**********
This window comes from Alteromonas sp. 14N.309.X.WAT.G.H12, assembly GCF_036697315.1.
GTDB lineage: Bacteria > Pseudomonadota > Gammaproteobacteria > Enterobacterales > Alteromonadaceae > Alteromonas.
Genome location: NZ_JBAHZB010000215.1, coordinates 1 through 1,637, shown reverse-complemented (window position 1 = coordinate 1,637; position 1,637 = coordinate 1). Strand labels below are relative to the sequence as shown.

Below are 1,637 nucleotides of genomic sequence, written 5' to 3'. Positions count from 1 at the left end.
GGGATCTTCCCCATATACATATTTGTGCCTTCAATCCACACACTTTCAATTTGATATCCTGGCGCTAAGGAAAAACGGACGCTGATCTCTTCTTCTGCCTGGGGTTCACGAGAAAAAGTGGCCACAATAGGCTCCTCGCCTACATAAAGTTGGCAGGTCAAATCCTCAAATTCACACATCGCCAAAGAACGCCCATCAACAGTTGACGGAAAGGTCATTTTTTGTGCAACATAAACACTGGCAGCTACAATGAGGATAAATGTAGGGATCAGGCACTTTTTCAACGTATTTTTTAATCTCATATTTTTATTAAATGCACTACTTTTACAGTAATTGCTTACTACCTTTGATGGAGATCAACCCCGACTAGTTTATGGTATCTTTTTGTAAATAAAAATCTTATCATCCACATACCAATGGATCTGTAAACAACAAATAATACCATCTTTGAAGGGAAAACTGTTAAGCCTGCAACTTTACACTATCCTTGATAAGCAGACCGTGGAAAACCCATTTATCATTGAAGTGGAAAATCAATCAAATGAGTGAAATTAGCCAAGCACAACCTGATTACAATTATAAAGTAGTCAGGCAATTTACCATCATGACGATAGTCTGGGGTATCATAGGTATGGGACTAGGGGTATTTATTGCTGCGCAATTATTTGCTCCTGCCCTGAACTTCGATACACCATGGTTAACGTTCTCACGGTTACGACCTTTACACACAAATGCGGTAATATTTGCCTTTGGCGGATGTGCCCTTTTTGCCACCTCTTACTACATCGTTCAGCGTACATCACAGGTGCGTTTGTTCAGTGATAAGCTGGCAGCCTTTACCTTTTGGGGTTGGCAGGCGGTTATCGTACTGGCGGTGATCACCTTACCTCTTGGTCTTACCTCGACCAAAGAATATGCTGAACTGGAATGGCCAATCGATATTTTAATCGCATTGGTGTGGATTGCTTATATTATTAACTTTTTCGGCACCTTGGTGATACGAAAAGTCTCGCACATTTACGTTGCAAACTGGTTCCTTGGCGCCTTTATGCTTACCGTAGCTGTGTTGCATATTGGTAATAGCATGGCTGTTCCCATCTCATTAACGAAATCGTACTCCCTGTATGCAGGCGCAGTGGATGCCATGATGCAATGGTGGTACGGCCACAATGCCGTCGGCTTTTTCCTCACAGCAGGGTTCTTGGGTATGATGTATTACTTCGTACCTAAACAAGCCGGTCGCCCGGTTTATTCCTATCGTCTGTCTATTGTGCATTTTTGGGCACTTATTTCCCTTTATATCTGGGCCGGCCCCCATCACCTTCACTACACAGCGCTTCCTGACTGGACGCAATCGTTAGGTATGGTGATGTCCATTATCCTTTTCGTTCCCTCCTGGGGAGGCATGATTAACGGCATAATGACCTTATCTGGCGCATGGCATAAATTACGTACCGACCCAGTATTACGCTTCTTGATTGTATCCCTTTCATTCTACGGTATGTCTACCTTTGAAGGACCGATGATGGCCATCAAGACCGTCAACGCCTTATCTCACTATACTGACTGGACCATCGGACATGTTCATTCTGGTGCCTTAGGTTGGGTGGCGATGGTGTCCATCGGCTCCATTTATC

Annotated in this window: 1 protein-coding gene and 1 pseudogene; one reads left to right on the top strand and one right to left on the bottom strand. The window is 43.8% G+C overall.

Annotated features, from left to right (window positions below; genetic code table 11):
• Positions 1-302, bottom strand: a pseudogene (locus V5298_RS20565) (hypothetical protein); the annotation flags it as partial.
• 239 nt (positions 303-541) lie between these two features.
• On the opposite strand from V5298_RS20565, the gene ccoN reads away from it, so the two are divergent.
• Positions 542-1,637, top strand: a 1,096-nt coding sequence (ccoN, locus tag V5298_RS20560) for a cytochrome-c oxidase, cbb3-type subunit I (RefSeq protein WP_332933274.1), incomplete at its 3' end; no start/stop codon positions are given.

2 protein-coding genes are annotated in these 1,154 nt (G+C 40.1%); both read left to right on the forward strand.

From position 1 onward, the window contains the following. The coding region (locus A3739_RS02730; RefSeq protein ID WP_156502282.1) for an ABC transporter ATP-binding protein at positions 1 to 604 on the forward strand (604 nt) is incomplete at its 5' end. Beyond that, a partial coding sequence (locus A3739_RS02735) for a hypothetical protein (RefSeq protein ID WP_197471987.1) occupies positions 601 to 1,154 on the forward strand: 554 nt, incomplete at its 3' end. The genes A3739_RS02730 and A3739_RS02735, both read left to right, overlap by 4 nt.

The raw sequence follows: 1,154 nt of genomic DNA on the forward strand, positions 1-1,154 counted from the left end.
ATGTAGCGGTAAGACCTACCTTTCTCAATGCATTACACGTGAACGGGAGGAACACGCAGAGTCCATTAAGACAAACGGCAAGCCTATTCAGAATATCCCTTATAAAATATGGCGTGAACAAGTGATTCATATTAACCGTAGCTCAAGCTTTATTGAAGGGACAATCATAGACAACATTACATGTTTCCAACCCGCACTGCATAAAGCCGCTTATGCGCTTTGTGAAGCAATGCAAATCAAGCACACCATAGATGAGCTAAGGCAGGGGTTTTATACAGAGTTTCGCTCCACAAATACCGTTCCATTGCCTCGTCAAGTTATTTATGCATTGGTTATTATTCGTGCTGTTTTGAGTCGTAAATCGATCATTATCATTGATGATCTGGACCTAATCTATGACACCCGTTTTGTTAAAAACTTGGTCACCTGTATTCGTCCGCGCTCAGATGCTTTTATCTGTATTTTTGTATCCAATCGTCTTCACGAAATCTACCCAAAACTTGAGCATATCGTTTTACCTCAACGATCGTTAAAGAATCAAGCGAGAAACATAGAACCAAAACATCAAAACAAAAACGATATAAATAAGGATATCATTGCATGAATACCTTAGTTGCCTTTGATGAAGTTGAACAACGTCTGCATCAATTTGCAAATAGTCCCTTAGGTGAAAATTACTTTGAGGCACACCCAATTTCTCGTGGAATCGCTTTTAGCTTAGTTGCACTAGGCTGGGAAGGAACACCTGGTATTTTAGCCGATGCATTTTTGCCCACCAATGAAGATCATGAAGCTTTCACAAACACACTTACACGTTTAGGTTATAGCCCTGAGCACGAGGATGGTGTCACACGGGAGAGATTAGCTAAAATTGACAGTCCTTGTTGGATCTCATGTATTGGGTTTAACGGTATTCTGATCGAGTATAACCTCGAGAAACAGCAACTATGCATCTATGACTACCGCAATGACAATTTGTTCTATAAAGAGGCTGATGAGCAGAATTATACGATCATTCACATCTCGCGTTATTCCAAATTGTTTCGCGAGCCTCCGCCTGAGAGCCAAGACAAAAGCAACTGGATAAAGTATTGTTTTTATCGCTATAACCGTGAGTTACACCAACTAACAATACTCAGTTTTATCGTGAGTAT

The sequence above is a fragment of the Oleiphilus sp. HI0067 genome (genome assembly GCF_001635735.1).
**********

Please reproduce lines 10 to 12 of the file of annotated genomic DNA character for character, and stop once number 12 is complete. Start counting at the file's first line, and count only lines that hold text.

• On the opposite strand from V5298_RS20565, the gene ccoN reads away from it, so the two are divergent.
• Positions 542-1,637, top strand: a 1,096-nt coding sequence (ccoN, locus tag V5298_RS20560) for a cytochrome-c oxidase, cbb3-type subunit I (RefSeq protein WP_332933274.1), incomplete at its 3' end; no start/stop codon positions are given.

2 protein-coding genes are annotated in these 1,154 nt (G+C 40.1%); both read left to right on the forward strand.